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House Passes New Rules Package to 'Restore the People's House' With Sweeping Reforms

AP Photo/Alex Brandon

The House of Representatives now led by Speaker Kevin McCarthy (R-CA) convened on Monday evening to consider the rules package for the new Congress, a resolution that included many of the concessions demanded by conservative members of the House Republican Conference. Despite Republicans' narrow majority, the rules package for the 118th Congress was passed 220-213 — the first vote without rampant proxy voting in years — on a House floor that was much more at ease than in the overnight hours of last Friday and Saturday. 


Ahead of the vote, GOP Conference Chair Elise Stefanik heralded the negotiated rules package as a set of changes that will "restore the People's House" by adding more transparency and bringing key conservative pieces of legislation to the floor for votes as Republicans now work toward delivering on their Commitment to America pledge. 

Townhall earlier reported more on those provisions that will bring significant changes to the House of Representatives here. The concessions made by McCarthy last week are being heralded by more than just GOP leadership, too. For the 20-some Republicans who held up McCarthy's election last week, it's a massive victory toward delivering on many of the promises made before and during the midterm election cycle to break the status quo in Congress, provide for more transparency on the House's activities, and actually debate and hold votes on some of conservatives' most-mentioned policy items.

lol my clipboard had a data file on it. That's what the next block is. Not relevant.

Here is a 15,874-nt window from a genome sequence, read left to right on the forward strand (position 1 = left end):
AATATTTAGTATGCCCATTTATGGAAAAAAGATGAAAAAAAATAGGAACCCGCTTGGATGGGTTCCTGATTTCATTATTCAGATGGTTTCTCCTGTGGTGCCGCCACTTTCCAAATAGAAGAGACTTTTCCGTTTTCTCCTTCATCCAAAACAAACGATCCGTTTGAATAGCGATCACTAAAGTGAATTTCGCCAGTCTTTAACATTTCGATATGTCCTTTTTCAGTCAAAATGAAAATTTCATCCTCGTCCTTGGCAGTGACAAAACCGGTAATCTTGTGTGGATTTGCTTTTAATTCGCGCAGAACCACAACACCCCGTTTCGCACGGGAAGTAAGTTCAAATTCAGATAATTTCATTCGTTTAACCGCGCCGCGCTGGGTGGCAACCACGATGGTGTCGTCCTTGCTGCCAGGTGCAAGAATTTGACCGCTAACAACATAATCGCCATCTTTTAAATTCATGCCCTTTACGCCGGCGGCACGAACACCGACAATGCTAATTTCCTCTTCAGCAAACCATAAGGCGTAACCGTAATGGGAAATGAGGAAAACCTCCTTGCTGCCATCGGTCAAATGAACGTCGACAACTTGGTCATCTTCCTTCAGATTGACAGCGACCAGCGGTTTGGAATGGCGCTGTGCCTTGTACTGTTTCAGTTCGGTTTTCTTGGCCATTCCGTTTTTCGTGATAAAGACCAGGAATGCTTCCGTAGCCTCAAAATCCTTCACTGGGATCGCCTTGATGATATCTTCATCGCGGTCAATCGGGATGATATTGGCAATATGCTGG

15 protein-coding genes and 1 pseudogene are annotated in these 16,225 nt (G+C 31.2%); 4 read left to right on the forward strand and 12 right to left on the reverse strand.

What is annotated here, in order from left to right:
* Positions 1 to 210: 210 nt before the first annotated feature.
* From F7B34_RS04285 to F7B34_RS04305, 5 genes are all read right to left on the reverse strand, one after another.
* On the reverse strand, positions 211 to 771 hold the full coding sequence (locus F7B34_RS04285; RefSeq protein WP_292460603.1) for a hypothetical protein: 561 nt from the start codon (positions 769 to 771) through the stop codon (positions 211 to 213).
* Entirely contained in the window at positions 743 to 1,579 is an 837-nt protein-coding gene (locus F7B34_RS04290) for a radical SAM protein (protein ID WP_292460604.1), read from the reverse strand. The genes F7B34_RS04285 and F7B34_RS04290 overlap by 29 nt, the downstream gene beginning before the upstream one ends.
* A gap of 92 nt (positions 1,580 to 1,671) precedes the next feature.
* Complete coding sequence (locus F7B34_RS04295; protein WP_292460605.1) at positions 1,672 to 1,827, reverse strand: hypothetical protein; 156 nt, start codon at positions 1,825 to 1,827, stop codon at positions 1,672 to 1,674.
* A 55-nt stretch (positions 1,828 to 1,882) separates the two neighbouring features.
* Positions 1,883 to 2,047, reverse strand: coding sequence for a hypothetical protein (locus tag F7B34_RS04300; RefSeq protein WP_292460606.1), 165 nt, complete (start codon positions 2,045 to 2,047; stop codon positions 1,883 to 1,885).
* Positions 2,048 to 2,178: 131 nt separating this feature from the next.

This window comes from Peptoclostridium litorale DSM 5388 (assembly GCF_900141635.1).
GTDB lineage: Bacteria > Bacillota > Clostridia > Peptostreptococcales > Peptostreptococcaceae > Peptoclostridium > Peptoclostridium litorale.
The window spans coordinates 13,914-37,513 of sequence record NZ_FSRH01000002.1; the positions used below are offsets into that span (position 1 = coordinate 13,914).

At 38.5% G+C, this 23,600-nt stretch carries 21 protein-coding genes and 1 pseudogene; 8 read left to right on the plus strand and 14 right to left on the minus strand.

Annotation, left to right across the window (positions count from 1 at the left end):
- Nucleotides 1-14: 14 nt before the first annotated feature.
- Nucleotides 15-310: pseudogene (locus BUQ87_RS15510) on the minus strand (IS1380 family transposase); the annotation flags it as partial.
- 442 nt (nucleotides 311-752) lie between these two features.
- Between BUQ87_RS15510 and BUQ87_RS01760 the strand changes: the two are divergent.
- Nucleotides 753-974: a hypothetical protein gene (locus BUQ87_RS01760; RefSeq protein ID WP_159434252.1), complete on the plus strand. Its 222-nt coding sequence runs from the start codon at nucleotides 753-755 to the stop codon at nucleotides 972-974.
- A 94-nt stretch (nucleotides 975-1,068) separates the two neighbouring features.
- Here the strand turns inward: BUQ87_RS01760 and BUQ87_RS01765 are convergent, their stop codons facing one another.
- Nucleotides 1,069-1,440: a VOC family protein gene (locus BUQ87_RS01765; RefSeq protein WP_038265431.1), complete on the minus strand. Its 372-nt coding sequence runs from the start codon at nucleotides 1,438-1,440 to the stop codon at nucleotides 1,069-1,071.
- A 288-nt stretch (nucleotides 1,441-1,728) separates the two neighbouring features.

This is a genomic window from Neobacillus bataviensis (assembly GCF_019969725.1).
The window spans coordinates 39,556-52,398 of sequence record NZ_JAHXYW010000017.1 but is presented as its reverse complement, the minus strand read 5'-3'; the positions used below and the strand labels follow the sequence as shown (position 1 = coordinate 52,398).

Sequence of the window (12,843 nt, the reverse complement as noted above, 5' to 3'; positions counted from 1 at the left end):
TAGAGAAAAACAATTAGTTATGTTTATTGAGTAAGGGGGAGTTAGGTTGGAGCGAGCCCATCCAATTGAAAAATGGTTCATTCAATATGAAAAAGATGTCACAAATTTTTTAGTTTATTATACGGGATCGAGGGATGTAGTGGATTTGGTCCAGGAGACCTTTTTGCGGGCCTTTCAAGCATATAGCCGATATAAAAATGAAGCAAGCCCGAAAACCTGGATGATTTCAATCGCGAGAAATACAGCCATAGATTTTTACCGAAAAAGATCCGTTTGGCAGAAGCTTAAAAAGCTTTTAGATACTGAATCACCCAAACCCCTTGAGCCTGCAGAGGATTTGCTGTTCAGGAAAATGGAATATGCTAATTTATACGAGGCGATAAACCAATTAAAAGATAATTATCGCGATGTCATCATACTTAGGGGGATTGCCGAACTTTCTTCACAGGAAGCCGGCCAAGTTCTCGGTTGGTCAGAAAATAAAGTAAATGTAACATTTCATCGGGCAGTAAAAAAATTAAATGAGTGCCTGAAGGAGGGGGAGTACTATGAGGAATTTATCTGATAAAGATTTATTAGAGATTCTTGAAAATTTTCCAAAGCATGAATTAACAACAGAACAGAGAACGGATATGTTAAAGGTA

On Monday night, all present Democrats voted against the rules that will bring significant changes to the way the lower chamber runs and how legislation is processed through the House, while most Republicans backed the rules that resulted from negotiations during last week's fraught process of electing a speaker. 


Rep. Dan Crenshaw (R-TX) was the lone member of Congress who did not vote on the rules package, and Rep. Tony Gonzales (R-TX) joined Democrats in voting against the resolution, citing concerns over reductions in defense funding.

As Julio reported earlier on Monday, Rep. Crenshaw lost out on a key position as chairman of the House Homeland Security Committee ahead of the vote on the new rules, with Rep. Mark Green getting the gavel instead. 

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